‘Jesus has decisively “made space” for God in the world of men, so that from now on God is found in the world definitively in the history of Jesus. This is what God's mercy is: an unconditional gift of incalculable cost. It can only be embodied in history in human shape, in the shape of a life and a death seen and accepted as something entirely defined as God’s gift to men; a life which is a total offering both to God and to men, so total that human limitation becomes irrelevant. A human life is not just a matter of history, it is the abiding sign of God’s presence in the world. The empty grave, that strange and ambivalent sign, stands as our reminder that the life of Jesus is not “over”, not limited and defined and tidied up. He is “with us”. In every extremity, every horror and pain, Jesus is accessible as the one who continued to make God’s loving presence wholly present in the depth of his own anguish and abandonment. There is place for God now in all suffering, at the heart of suffering and even of death, because we have seen the glory of God abiding in the squalor and humiliation of Jesus’ execution. Jesus has “authority” in that he had the right to be there and to be called on in suffering and death. He holds the keys of hell, because he has dwelt there and still lives.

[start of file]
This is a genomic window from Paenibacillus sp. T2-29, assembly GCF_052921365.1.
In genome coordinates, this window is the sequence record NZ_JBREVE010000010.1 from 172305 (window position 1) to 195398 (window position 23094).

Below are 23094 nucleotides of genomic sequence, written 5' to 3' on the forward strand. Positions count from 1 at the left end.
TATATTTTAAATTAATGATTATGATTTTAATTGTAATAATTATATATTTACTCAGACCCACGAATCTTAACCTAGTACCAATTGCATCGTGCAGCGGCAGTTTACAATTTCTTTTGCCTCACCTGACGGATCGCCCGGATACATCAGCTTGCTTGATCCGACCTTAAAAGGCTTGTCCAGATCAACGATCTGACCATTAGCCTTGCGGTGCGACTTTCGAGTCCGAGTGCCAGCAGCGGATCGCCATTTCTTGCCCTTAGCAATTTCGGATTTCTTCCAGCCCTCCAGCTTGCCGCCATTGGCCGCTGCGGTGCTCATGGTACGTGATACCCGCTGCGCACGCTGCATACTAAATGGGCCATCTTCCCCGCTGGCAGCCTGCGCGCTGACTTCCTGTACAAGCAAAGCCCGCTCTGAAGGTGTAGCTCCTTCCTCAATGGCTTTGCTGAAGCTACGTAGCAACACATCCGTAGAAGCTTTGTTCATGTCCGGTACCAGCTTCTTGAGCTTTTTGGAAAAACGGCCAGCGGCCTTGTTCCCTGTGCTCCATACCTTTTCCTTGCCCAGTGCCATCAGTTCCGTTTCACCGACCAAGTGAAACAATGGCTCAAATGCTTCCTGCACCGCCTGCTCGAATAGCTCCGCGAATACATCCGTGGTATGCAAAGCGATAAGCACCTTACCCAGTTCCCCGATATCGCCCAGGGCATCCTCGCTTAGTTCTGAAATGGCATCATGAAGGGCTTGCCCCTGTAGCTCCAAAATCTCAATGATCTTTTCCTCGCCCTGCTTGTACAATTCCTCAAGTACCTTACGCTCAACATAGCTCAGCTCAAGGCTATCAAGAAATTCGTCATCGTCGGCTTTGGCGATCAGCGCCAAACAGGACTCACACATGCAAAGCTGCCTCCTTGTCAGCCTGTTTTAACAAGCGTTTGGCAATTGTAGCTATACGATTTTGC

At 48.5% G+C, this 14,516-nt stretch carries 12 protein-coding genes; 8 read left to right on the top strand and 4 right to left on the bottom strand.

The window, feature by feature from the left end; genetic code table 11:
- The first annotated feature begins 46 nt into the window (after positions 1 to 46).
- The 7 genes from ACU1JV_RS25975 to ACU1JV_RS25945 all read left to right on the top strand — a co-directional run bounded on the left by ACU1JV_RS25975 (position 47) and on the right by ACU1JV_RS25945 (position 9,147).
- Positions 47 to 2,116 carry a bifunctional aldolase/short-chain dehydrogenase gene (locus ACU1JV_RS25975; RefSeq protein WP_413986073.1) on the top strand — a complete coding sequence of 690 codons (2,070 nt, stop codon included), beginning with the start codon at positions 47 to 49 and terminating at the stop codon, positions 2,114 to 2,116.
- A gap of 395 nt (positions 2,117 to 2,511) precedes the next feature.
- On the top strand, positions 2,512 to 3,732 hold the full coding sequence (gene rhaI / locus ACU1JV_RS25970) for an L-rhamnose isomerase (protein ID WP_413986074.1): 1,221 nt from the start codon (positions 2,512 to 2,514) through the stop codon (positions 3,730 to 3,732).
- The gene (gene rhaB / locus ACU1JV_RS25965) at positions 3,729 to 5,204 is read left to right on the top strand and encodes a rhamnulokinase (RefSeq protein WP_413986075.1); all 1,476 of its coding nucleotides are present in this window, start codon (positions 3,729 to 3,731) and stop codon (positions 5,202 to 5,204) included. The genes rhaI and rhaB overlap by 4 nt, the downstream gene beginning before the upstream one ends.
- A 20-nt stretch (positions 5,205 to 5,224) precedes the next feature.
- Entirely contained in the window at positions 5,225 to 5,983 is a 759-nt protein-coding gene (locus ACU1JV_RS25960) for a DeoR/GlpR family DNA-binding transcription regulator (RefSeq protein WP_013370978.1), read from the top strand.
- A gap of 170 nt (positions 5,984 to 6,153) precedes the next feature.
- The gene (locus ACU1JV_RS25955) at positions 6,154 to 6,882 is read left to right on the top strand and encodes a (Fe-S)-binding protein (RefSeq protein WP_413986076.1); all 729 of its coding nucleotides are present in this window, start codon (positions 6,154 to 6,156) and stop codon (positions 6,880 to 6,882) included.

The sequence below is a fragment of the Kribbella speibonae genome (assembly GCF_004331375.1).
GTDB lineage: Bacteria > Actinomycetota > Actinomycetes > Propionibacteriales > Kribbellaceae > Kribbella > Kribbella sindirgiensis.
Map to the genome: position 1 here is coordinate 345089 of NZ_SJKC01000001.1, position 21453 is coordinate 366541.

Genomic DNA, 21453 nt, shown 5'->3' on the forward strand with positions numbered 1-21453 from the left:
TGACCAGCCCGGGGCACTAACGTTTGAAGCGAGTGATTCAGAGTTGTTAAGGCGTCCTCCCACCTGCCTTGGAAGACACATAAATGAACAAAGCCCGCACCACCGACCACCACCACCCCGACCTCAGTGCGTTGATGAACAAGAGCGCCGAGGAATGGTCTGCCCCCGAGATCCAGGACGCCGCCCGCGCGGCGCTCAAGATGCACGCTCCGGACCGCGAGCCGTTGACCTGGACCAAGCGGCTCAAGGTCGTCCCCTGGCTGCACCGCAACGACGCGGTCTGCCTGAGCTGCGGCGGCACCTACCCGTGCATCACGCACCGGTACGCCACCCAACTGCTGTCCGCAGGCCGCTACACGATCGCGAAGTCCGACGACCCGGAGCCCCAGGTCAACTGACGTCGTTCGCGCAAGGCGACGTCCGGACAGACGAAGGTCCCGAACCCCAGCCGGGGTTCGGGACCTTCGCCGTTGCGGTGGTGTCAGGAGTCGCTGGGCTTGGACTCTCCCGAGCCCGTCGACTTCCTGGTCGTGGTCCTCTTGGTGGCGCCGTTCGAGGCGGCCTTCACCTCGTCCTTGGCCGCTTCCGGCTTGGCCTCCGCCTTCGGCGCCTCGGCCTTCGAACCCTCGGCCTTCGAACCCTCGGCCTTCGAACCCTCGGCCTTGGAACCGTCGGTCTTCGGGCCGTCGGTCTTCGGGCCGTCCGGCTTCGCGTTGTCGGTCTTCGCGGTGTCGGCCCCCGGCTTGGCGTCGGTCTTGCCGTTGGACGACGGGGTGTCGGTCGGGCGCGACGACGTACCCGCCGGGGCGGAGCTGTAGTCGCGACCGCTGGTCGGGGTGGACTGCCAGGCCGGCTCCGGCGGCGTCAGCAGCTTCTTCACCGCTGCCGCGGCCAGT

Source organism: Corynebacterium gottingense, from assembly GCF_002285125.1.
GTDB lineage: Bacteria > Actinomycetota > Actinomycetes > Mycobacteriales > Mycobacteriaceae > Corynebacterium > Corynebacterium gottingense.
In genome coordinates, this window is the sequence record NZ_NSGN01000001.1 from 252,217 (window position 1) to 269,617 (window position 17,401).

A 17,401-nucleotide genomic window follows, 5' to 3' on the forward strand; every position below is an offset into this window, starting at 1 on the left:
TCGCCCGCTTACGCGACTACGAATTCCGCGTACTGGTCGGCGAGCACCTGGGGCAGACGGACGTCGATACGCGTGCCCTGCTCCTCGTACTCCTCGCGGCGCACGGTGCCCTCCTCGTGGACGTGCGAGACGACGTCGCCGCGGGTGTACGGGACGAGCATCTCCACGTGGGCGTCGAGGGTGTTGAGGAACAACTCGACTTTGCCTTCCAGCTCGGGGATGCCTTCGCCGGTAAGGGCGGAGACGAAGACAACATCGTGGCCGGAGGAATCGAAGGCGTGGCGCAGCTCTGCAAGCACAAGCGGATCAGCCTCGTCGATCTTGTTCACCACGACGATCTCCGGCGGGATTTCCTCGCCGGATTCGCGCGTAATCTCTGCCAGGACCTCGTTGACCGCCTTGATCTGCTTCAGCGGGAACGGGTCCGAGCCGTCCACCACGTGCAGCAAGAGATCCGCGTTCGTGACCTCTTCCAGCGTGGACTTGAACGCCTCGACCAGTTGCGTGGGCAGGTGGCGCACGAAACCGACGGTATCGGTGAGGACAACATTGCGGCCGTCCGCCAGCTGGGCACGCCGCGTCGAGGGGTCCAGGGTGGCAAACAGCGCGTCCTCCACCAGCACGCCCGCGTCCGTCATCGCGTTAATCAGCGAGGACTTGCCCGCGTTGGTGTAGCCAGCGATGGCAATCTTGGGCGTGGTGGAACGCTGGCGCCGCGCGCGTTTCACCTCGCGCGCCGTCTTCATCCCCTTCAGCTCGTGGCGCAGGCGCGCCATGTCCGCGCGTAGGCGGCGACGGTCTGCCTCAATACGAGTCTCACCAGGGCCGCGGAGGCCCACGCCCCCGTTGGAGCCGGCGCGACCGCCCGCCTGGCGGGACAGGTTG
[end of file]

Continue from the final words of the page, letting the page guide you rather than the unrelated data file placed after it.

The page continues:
Death and the hells of dereliction and abandonment eat up men and women, exhaust them, scrape them out and bring them to nothing. Jesus is already empty, already poor, already nothing, for God is everything in him; and so the inexhaustible life of God meets death and eats it up and exhausts it. “Death and life have contended” says the Easter hymn. And Jesus by death, the death of obedience, of self-emptying, of gift and grace and mercy, has trampled death underfoot, and shown us the way to life by union with the pattern of his death - his mercy, his self-emptying, his self-offering. By this we can, with him, pass from death to life and die for the life of all the world. By service and gift of our whole being to God and to his suffering world, we may stand with Jesus and live the life of God and share the lordly freedom of God’.
Rowan Williams, Lord Williams of Oystermouth (Archbishop of Canterbury, 2002-2012)
Fr Lee Kenyon